25. Changes in metabolism • Accumulation of materials as a result of changes in metabolism may compromise normal function of cell • Lipid (fatty change already covered) • Protein –kidneys, reversible • Carbohydrate-diabetes, glycogen storage disorders • pigments

  26. ISCHAEMIA Excellent example of the cellular response to a damaging stimulus ISCHAEMIA = LACK OF OXYGEN SUPPLY HYPOXIA =LACK OF OXYGEN

  27. Definitions • HYPOXIA -decrease in oxygen in arterial blood or tissues • ISCHAEMIA -local anaemia, leading to hypoxia eg. Obstruction to blood flow to organ/tissue • INFARCTION -sudden insufficiency of blood supply producing macroscopic areas of necrosis (eg. MI)

  28. Biochemical and morphological changes due to Ischaemia (I) • Shift from aerobic to anaerobic respiration • Reduction in ATP • Failure of ATP-dependent pumps (Na+/K+, ATPase and Ca2+) • Failure to maintain intracellular ionic balance • Accumulation of Na+ in cytoplasm • Ingress of calcium and water and outflow of potassium ions Cloudy Swelling and disruption of internal membrane systems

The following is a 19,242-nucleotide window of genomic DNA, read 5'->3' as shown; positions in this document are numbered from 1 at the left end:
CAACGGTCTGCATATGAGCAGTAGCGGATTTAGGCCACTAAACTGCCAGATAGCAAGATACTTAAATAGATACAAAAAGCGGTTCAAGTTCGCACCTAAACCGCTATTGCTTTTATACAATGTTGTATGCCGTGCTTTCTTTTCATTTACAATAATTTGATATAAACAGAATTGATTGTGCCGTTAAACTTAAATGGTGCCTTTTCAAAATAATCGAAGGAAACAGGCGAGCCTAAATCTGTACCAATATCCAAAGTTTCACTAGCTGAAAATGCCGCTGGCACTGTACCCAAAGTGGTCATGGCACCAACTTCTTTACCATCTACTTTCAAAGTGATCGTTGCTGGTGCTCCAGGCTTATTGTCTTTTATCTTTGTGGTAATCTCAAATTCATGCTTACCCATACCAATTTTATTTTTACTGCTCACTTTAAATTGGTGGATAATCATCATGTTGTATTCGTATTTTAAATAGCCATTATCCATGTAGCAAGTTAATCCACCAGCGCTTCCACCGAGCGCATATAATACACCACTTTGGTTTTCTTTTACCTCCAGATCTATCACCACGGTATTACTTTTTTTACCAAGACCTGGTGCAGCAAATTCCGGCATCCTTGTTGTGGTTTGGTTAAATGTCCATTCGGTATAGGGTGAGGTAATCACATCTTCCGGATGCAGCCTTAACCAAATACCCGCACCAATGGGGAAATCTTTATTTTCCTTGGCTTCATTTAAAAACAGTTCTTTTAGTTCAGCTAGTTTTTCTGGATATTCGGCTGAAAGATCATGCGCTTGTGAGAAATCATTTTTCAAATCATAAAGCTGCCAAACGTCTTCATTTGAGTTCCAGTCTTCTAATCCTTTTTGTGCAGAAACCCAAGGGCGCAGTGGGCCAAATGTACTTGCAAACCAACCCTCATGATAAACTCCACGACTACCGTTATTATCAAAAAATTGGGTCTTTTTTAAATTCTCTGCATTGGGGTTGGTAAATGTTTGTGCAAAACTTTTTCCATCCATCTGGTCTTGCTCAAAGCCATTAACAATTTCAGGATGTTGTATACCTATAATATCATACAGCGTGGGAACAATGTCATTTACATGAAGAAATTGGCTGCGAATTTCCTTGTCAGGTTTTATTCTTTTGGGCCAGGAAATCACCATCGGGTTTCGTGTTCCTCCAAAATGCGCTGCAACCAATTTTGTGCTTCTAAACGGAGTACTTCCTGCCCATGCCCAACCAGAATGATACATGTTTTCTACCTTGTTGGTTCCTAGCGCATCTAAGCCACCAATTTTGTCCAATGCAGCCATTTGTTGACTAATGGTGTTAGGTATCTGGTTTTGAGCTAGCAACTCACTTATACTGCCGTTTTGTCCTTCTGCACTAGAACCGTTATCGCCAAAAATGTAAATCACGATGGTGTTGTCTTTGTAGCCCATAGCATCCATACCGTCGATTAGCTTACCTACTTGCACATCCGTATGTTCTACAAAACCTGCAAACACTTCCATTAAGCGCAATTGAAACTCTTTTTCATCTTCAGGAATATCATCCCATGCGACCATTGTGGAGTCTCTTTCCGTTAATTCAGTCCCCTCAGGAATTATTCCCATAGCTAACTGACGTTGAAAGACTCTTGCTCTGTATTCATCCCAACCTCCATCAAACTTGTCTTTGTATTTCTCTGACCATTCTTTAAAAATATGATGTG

29. Biochemical and morphological changes due to Ischaemia (II) Integrity of RER relies on Na+ pump • ribosomes detach • Protein synthesis ceases • Calcium – activation of several destructive enzyme systems • Phospholipid synthesis ceases Further disruption of membranes

  30. Biochemical and morphological changes due to Ischaemia; pH (III) • Anaerobic respiration results in lactic acid production • Intracellular pH decreases • Membranes under acid attack • pH further augmented via phosphate ions produced by Ca2+ activated phosphatases • Fall in pH stimulates pyknosis

  31. Biochemical and morphological changes due to Ischaemia; pH (IV) • Lysosomes • Release of destructive enzymes leads to karryhrrexis and karyolyiss • Cell death • Neighbouring cells injured • Initial changes in ischaemia reversible but nuclear changes catastrophic for cell